Table of Content
- Running the example
The Employee class is a simple POJO which has been setup to be able to be used as an Hibernate Object.
Hibernate uses Sun's EJB3 Annotation standard to map persistent Objects. Because of this, all Hibernate Objects are treated as Entity Beans.
Note: Although Hibernate uses the EJB3 standard in this manner, the Objects do not need to be deployed in an EJB container to be used. An interesting benefit of this is that no modifications would be required for this class to be used inside a J2EE compliant server as an Entity Bean .
- @Table(name = "EMPLOYEE")
This annotation defines which table inside the database this Object is to be mapped too.
- @Id(generate = GeneratorType.AUTO)
This annotation defines the primary key for this Object. The following key generators can be used for generating IDs: AUTO, TABLE, IDENTITY, SEQUENCE, or NONE.
This annotation is used to define an Object property. Each properties map to a single field in the database.
- @Column (name="hire")
This annotation is used in combination with @Basic to force a property to be mapped to a different field. The omission of this annotation, in this example, would mean that this property would be mapped to the HireDate field in the database instead of the hire field. This would cause a RunTimeException to be thrown since this field does not exist in the database.
The HibernateHelper class is used to access the Hibernate Sessions. This class is copied from and often referred to in the Hibernate documentation.
This method adds package level metadata. This function is required for Hibernate Objects which have been mapped with hbm.xml files. These files where used prior to the release of annotations in Java 1.5 to define the mapping, and are not covered in this example.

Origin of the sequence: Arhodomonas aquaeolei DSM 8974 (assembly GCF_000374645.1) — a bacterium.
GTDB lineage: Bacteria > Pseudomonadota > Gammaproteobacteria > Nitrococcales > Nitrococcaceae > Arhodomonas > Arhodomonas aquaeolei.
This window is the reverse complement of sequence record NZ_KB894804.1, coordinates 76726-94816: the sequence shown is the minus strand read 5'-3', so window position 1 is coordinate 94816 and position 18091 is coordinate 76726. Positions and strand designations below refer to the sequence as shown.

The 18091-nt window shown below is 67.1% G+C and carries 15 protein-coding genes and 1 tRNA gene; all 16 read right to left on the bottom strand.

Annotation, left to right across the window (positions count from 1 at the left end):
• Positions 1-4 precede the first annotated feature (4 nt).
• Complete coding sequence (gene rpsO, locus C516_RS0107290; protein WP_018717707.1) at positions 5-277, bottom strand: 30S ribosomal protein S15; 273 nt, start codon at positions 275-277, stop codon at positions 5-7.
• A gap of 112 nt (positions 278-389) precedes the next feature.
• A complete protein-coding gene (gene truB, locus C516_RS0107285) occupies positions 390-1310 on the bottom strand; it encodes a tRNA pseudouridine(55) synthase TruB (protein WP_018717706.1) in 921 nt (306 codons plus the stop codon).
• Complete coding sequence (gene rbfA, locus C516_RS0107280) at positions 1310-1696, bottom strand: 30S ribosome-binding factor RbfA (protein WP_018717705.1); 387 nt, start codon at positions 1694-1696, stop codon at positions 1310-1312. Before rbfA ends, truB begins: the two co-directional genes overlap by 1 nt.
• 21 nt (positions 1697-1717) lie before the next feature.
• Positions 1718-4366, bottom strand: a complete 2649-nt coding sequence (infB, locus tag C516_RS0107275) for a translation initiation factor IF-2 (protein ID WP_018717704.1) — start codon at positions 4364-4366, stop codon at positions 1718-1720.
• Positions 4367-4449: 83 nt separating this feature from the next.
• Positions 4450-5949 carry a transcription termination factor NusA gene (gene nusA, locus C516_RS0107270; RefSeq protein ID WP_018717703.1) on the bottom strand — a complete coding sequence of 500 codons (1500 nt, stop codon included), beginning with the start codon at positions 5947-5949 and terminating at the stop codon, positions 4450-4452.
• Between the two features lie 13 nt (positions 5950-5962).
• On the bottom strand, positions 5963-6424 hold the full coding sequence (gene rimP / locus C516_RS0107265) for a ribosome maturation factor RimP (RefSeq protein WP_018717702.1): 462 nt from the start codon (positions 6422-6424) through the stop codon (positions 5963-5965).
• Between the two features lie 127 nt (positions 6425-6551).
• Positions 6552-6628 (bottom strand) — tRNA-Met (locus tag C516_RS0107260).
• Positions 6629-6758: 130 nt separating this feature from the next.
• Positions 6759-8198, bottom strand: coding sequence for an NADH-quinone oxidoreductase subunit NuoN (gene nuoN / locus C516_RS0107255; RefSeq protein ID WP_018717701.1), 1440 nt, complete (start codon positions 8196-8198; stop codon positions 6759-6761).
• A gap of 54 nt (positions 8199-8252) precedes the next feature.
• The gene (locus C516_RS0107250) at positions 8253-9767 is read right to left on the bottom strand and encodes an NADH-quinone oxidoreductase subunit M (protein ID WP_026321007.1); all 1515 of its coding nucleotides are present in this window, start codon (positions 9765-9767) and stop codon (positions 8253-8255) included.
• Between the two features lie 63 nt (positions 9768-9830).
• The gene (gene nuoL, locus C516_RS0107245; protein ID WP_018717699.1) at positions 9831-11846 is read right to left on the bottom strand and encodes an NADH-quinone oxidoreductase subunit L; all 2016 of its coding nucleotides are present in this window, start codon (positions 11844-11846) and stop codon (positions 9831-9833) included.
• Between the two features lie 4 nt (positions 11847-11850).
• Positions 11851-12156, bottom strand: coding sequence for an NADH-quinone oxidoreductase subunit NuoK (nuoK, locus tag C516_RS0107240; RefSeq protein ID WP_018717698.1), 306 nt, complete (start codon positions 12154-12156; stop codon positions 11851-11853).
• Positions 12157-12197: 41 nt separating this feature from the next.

This assigns persistent classes to the Hibernate session. This method must be called for each of the Objects that are to be used by this session.
Construct the SessionFactory which will provide Hibernate sessions to be used to retrieve and store objects in the database.
- return theSessionFactory.openSession();
Retrieve a Hibernate session to be used to retrieve and store Objects which were added to the Configuration.
The CreateEmployee class is a simple program which creates and saves 5 new Employees, and then outputs the number of Employees which are in the database. This is included in the package to demonstrate how the Employee class is to be stored and retrieved from the database using Hibernate.
- Employee theEmployee = new Employee();
Creating Hibernate Object and accessing its properties is done in the same manner as any other POJO.
- Session theSession = HibernateHelper.getSession();
A Hibernate session is required to store an Object.
This is the call used to save an Object to the database. Other functions such as update and delete are also supported.
- Criteria theCriteria = theSession.createCriteria(Employee.class);
Hibernate criteria are used to retrieve Objects from the database. The code above will retrieve all Employees in the database. The following code would return all Employee objects whose name starts with "Bob":
Criteria theCriteria = theSession.createCriteria(Employee.class)
.add( Restrictions.like("name", "Bob%") );
- List allEmployees = theCriteria.list();
The criteria.list() function executes the query on the database, and the results are returned in a java.util.List.
The last component for this example is the Hibernate configuration file, which is required for the communicate with the database. Information such as the database location, user-name, and password are entered in this file. If you need more information about this file please refer to the following link.
- Download and install Sun's JDK 1.5 if it is not already installed
- Download and install the Apache's Ant build tool if it is not already installed
Once the server is install complete the following commands to load the database schema into the database.